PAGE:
Table of Contents Author Guidelines Submit a Manuscript
Advances in High Energy Physics
Volume 2012 (2012), Article ID 751762, 8 pages
Research Article

Simulations of Muon Flux in Slanic Salt Mine

1Department of Physics, Sakarya University, Serdivan, 54187 Sakarya, Turkey
2Department of Nuclear Physics, Horia Hulubei National Institute for Physics and Nuclear Engineering, P.O. Box MG-06, 077125 Magurele, Romania

Received 16 September 2012; Accepted 5 December 2012

Academic Editor: Bogdan Mitrica

Copyright © 2012 Mehmet Bektasoglu et al. This is an open access article distributed under the Creative Commons Attribution License, which permits unrestricted use, distribution, and reproduction in any medium, provided the original work is properly cited.


Geant4 simulation package was used to simulate muon fluxes at different locations, the floor of UNIREA mine and two levels of CANTACUZINO mine, of Slanic Prahova site in Romania. This site is specially important since it is one of the seven sites in Europe that are under consideration of housing large detector components of Large Apparatus studying Grand Unification and Neutrino Astrophysics (LAGUNA) project. Simulations were performed for vertical muons and for muons with a zenith angle . Primary muon flux and energies at ground level were obtained from previous measurements. Results of the simulations are in general agreement with previous simulations made using MUSIC simulation program and with the measurements made using a mobile detector.

1. Introduction

Collisions of the primary cosmic rays, mostly protons and alpha particles, with the Earth atmosphere produce secondary cosmic rays; some of which are able to reach the Earth’s surface. Muons interact weakly with the nuclei of the Earth’s atmosphere and experience the relativistic time dilation. As a result, they are the most numerous charged cosmic particles at sea level. Furthermore, they could also be detected underground or underwater thanks to their ability to penetrate the matter in which they propagate. Investigations of muons underground or underwater are important from different aspects. Measurements of muon intensities at various depths, for instance, provide information on the electromagnetic processes that reduce the flux [1]. Moreover, there is a direct connection between intensities of underground muons and production of mesons in the stratosphere since temperature changes affect pions and kaons differently [2].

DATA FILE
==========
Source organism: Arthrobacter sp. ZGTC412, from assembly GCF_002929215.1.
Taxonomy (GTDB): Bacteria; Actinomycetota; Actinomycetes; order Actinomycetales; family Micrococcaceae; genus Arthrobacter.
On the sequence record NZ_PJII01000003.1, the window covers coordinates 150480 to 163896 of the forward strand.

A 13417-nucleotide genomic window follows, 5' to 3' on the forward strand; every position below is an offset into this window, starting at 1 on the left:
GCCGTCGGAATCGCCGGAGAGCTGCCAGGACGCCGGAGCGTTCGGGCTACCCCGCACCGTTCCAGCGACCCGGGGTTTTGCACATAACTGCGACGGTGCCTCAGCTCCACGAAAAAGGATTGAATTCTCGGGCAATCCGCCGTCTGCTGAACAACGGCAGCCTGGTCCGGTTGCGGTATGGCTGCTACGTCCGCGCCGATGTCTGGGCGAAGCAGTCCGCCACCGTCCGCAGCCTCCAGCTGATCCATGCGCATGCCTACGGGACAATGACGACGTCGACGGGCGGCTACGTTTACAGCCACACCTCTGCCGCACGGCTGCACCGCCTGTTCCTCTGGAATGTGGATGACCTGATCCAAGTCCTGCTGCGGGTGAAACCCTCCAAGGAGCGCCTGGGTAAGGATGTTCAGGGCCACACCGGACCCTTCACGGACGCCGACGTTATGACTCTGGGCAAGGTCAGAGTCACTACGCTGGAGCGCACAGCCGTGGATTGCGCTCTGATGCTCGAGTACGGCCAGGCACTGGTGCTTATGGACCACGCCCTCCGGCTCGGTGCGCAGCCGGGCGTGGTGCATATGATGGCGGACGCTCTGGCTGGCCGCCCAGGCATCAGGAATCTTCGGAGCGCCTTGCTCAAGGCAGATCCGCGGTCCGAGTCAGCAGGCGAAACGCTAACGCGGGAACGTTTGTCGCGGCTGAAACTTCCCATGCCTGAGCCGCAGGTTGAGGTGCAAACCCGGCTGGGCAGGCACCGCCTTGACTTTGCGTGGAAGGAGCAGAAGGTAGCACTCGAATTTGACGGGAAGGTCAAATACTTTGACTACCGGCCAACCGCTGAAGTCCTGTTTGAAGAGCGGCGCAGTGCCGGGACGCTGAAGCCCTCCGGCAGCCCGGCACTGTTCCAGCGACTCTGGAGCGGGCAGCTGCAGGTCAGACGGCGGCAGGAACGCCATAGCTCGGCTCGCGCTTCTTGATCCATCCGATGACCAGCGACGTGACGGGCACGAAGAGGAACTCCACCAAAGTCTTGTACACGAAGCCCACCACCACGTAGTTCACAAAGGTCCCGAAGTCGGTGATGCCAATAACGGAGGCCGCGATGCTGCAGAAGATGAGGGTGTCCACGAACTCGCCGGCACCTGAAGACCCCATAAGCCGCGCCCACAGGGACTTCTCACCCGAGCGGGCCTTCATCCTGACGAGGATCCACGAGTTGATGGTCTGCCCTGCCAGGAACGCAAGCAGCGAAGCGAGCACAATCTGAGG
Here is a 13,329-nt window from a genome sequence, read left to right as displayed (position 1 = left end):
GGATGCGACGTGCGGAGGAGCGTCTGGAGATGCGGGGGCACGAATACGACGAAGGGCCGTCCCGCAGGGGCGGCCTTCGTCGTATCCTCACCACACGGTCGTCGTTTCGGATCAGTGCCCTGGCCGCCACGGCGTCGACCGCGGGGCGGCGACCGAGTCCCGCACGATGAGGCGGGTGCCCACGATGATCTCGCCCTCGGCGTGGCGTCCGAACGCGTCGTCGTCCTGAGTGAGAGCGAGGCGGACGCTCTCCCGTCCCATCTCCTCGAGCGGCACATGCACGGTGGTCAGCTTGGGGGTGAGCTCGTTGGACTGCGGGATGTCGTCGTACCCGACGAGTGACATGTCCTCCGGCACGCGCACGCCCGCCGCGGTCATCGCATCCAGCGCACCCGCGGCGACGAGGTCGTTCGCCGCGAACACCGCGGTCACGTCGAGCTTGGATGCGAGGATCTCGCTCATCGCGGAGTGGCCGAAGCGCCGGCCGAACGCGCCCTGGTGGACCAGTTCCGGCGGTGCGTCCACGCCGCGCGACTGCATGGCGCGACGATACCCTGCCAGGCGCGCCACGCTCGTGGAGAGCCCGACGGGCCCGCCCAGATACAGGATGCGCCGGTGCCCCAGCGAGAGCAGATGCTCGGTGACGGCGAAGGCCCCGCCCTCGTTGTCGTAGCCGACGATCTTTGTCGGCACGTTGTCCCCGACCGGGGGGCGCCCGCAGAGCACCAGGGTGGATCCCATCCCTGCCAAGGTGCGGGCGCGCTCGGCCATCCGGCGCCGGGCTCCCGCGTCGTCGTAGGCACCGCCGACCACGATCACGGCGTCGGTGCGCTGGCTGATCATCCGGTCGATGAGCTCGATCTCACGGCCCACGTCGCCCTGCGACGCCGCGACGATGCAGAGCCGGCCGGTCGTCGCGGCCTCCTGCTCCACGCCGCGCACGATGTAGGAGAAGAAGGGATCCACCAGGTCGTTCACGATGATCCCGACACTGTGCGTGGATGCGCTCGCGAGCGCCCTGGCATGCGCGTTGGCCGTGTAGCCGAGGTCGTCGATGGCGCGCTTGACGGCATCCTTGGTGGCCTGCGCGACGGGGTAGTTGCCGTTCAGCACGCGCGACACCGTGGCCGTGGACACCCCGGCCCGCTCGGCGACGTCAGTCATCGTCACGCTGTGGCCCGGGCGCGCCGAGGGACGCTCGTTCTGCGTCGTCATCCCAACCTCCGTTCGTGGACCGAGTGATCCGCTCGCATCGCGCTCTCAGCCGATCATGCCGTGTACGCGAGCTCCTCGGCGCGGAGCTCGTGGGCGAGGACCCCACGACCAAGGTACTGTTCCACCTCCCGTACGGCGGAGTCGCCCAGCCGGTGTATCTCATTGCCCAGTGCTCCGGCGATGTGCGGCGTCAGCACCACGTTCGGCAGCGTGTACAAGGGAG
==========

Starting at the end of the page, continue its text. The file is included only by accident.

A salt mine in Slanic-Prahova, Romania, is one of the underground sites that is eligible for muon measurements. This site is specifically important since it is among the seven sites around Europe that are being considered to house large detector components of LAGUNA (Large Apparatus studying Grand Unification and Neutrino Astrophysics) project [3, 4]. The other six locations are Boulby (the United Kingdom), Canfranc (Spain), Frejus (France), Pyhasalmi (Finland), Polkowice-Sieroszowice (Poland), and Umbria (Italy). Three types of detectors, namely, GLACIER with liquid argon, LENA with liquid scintillator, and MEMPHYS with water are considered. Thanks to these large and massive detector elements, LAGUNA is expected to improve our understanding on several issues that are subject of intensive investigations. These issues could be summarized as the proton decay, predicted by Grand Unification Theories aiming at the unification of the fundamental forces of nature, matter-antimatter asymmetry in the universe, and the neutrino physics. Further information on the LAGUNA project could be found, for instance, in [3].